Oct 13, 2003

Superannuation (Government co-contribution for low income earners) Bill 2003: Co

SUPERANNUATION (GOVERNMENT CO-CONTRIBUTION FOR LOW INCOME EARNERS) BILL 2003: Consideration of Senate Message


13 October 2003


Mr ALBANESE (Grayndler) (6.13 p.m.) —Mr Deputy Speaker, the Parliamentary Secretary to the Minister for Finance and Administration just indicated to the parliament that the Superannuation (Government Co-contribution for Low Income Earners) Bill 2003 does not discriminate against people—and their right to benefit from this legislation—on the basis of their sexual preference or the sort of relationship they are in. The truth is, however, that the whole of the superannuation system currently discriminates against same-sex couples, and that is what these amendments go to. It is a very important principle, because superannuation is meant to be universal. When the Labor government amended superannuation in 1992, the minister at the time clearly indicated in his second reading speech the change to the definition of `spouse’. He said:

The key criterion for eligibility of a surviving spouse … will be the existence of a permanent and bona fide … relationship.

There was no discussion at the time about whether it was meant to apply to same-sex relationships or exclusively to heterosexual relationships. There was no judgment there, because it was considered that de facto relationships would remove this discrimination.

The truth, as we know from practical examples and court cases, is that the legislation does currently discriminate. Hence these amendments are an attempt to change that and clause 12 is a direct take from my private member’s bill, superannuation entitlements of same-sex couples, to which I have moved three first reading amendments and one second reading amendment in this House. It is a bill which I have pursued with a great deal of vigour. I moved it first on 22 June 1998. I reintroduced it on 7 December 1998. It had a second reading on 7 June 1999 and was reintroduced on 25 June 2001. It had a Senate select committee reference and that committee recommended that my bill be supported. It is supported by industry, in particular the superannuation industry, which does not want to deal with complexities in law about the nature of relationships and which understands that super-annuation represents someone’s retirement income savings and that it is their money to give to their legitimate spouse regardless of a judgment which some of the moral pygmies opposite might make about the legitimacy of a relationship. I say: nobody in the government or society has the right to make that judgment. It is up to an individual to determine who they are in a relationship with.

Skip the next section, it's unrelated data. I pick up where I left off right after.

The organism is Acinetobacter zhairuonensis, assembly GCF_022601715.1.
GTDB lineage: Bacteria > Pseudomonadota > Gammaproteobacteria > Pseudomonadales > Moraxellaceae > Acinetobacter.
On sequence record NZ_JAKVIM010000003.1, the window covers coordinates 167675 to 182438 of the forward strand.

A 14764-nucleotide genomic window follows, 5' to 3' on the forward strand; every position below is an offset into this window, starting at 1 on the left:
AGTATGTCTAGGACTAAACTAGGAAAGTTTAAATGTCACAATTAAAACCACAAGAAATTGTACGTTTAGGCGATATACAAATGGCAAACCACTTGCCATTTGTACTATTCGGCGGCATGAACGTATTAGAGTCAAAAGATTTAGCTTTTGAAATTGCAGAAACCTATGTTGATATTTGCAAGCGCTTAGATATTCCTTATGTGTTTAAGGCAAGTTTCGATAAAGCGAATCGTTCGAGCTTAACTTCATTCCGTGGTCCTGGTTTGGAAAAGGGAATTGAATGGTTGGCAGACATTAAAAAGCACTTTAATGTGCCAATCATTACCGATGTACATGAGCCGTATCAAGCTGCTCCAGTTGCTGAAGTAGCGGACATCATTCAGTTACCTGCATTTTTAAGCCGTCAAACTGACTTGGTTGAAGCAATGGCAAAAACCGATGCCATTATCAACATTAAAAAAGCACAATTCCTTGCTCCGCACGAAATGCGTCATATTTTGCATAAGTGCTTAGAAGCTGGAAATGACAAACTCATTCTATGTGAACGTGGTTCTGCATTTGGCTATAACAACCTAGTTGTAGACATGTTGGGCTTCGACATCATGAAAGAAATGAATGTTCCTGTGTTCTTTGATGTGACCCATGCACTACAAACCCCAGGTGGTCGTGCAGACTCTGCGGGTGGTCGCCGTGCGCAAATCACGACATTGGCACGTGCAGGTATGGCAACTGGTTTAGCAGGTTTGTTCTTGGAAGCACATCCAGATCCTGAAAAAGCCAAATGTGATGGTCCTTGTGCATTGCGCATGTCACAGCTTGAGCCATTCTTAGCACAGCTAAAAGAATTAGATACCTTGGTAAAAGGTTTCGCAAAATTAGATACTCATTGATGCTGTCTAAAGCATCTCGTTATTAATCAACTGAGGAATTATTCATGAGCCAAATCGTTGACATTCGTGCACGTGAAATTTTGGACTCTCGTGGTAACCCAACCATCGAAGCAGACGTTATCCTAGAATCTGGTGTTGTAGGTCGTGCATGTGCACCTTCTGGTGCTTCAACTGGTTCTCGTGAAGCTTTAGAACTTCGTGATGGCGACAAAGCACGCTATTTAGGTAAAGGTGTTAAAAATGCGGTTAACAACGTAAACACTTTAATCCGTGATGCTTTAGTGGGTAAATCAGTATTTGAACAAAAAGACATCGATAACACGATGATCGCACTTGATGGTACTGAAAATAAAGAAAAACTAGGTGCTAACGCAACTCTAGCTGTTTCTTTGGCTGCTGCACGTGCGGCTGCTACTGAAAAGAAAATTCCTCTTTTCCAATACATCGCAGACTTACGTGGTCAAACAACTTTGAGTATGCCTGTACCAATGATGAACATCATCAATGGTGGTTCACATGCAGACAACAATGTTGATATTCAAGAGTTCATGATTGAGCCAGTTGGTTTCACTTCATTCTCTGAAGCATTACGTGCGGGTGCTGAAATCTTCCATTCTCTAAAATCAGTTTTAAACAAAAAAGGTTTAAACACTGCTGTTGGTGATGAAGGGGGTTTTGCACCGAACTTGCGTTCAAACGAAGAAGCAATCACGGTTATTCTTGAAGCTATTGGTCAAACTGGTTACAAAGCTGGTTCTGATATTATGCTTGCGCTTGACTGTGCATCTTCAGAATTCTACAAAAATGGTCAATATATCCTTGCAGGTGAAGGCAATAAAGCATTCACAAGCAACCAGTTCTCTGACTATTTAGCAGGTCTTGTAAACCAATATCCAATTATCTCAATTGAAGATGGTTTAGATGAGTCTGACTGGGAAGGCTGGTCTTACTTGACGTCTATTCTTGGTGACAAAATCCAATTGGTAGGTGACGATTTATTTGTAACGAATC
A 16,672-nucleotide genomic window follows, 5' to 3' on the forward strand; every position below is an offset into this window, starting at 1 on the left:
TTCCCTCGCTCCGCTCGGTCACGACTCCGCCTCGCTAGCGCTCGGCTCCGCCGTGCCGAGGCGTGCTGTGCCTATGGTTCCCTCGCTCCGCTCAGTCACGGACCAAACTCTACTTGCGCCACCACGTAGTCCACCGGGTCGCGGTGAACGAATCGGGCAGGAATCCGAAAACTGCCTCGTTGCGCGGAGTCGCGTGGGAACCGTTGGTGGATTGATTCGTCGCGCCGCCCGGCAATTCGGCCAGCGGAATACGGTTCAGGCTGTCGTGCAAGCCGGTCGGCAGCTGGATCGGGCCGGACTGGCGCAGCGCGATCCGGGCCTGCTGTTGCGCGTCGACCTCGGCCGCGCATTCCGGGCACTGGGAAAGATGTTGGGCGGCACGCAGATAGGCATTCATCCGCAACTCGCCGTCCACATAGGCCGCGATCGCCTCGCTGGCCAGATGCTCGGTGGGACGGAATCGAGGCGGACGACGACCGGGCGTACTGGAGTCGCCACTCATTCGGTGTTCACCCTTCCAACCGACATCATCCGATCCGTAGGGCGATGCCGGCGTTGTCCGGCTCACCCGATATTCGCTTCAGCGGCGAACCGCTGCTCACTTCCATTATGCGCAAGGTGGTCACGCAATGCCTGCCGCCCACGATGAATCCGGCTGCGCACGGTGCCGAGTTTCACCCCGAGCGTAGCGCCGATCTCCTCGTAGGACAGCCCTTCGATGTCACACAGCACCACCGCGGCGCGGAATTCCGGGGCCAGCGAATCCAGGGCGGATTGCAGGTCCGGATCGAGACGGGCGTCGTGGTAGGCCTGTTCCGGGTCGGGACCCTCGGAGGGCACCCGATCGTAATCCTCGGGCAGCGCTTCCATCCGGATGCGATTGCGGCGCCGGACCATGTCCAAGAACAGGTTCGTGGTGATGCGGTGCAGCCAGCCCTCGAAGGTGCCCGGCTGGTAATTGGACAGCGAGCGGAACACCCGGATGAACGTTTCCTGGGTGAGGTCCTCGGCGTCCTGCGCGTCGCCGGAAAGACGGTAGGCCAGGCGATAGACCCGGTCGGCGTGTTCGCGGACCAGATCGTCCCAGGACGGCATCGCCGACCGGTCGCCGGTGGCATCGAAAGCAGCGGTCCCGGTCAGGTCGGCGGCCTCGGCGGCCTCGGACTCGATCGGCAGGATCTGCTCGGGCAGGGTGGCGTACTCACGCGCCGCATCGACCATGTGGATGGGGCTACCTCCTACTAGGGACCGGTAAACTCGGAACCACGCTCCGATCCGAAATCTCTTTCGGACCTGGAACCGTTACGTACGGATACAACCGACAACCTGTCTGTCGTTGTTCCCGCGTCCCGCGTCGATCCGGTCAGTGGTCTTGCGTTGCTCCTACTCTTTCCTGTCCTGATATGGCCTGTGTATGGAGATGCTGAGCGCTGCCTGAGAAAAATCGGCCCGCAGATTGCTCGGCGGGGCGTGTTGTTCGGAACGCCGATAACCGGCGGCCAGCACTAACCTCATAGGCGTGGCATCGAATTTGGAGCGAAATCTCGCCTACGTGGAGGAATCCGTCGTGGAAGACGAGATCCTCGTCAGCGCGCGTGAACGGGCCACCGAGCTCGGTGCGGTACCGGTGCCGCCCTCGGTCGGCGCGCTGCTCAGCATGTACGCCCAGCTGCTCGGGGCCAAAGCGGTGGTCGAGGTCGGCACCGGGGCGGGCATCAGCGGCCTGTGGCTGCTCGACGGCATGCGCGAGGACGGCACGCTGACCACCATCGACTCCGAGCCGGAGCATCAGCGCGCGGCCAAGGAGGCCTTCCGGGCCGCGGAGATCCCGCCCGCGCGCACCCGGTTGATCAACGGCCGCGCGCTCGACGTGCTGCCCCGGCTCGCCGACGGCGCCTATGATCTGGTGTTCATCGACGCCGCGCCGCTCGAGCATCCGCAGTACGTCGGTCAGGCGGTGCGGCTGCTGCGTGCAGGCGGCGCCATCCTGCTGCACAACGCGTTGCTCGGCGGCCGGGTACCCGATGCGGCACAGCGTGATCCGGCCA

This amendment is simply an attempt to bring superannuation legislation into the present. It is very disappointing that the government have accepted every other amendment except this one; even more disappointing is the Australian Democrats’ betrayal of their purported constituency. When the government say that they are in agreement with the Australian Democrats, they are saying they have done the sleaziest deal since Meg Lees did the deal with the government over the GST, that new tax on ordinary Australians.

The hypocrisy is mind-boggling. Brian Greig, the Senate spokesperson for the Democrats on sexuality issues released press releases on 15 February 2000, 29 February 2000, 24 August 2001, 29 June 2001, 4 April 2000, 12 March 2002 and 23 June 2002 in which he condemns the Labor Party for not fixing up this legislation in spite of the fact that we were well ahead of the game. If you look up Hansard and you type in `same-sex superannuation’, you will not see it mentioned first by the Democrats over the other side. The first mention is from the Australian Labor Party representatives on this side. The leader of the Labor Party, Simon Crean, the member for Hotham, came down to Melbourne—along with the member for Melbourne Ports, Michael Danby, and the member for Sydney, Tanya Plibersek—to help me launch the `same sex, same rights’ campaign conducted by the Body Shop two years ago. They collected petitions over a period of a week. This was a private sector organisation—one with a heart and some compassion and social responsibility—taking up this issue not asking for special rights or special consideration just equal rights.